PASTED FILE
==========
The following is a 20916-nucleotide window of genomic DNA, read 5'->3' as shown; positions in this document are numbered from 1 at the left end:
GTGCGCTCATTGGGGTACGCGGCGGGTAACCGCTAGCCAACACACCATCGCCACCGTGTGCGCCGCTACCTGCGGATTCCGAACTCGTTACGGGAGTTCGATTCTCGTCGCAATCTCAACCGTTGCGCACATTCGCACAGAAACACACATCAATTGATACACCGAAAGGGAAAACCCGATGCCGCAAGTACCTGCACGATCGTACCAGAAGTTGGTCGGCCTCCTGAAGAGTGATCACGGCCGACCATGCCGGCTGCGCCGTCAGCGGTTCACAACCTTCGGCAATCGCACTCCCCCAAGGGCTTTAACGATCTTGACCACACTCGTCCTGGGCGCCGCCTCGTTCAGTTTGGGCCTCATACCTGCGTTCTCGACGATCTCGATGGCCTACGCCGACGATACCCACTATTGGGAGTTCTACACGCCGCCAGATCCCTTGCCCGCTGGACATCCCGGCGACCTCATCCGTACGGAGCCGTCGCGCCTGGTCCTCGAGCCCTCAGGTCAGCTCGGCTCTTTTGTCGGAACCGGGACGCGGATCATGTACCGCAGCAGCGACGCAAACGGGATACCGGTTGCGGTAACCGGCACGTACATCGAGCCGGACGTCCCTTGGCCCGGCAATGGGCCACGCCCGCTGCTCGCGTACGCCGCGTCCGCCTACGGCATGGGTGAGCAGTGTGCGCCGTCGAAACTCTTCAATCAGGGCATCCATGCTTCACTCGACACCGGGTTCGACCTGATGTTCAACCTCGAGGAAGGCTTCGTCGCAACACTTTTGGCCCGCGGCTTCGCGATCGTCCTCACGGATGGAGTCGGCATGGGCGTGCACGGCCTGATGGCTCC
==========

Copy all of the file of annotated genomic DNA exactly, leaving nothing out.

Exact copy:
The following is a 20916-nucleotide window of genomic DNA, read 5'->3' as shown; positions in this document are numbered from 1 at the left end:
GTGCGCTCATTGGGGTACGCGGCGGGTAACCGCTAGCCAACACACCATCGCCACCGTGTGCGCCGCTACCTGCGGATTCCGAACTCGTTACGGGAGTTCGATTCTCGTCGCAATCTCAACCGTTGCGCACATTCGCACAGAAACACACATCAATTGATACACCGAAAGGGAAAACCCGATGCCGCAAGTACCTGCACGATCGTACCAGAAGTTGGTCGGCCTCCTGAAGAGTGATCACGGCCGACCATGCCGGCTGCGCCGTCAGCGGTTCACAACCTTCGGCAATCGCACTCCCCCAAGGGCTTTAACGATCTTGACCACACTCGTCCTGGGCGCCGCCTCGTTCAGTTTGGGCCTCATACCTGCGTTCTCGACGATCTCGATGGCCTACGCCGACGATACCCACTATTGGGAGTTCTACACGCCGCCAGATCCCTTGCCCGCTGGACATCCCGGCGACCTCATCCGTACGGAGCCGTCGCGCCTGGTCCTCGAGCCCTCAGGTCAGCTCGGCTCTTTTGTCGGAACCGGGACGCGGATCATGTACCGCAGCAGCGACGCAAACGGGATACCGGTTGCGGTAACCGGCACGTACATCGAGCCGGACGTCCCTTGGCCCGGCAATGGGCCACGCCCGCTGCTCGCGTACGCCGCGTCCGCCTACGGCATGGGTGAGCAGTGTGCGCCGTCGAAACTCTTCAATCAGGGCATCCATGCTTCACTCGACACCGGGTTCGACCTGATGTTCAACCTCGAGGAAGGCTTCGTCGCAACACTTTTGGCCCGCGGCTTCGCGATCGTCCTCACGGATGGAGTCGGCATGGGCGTGCACGGCCTGATGGCTCC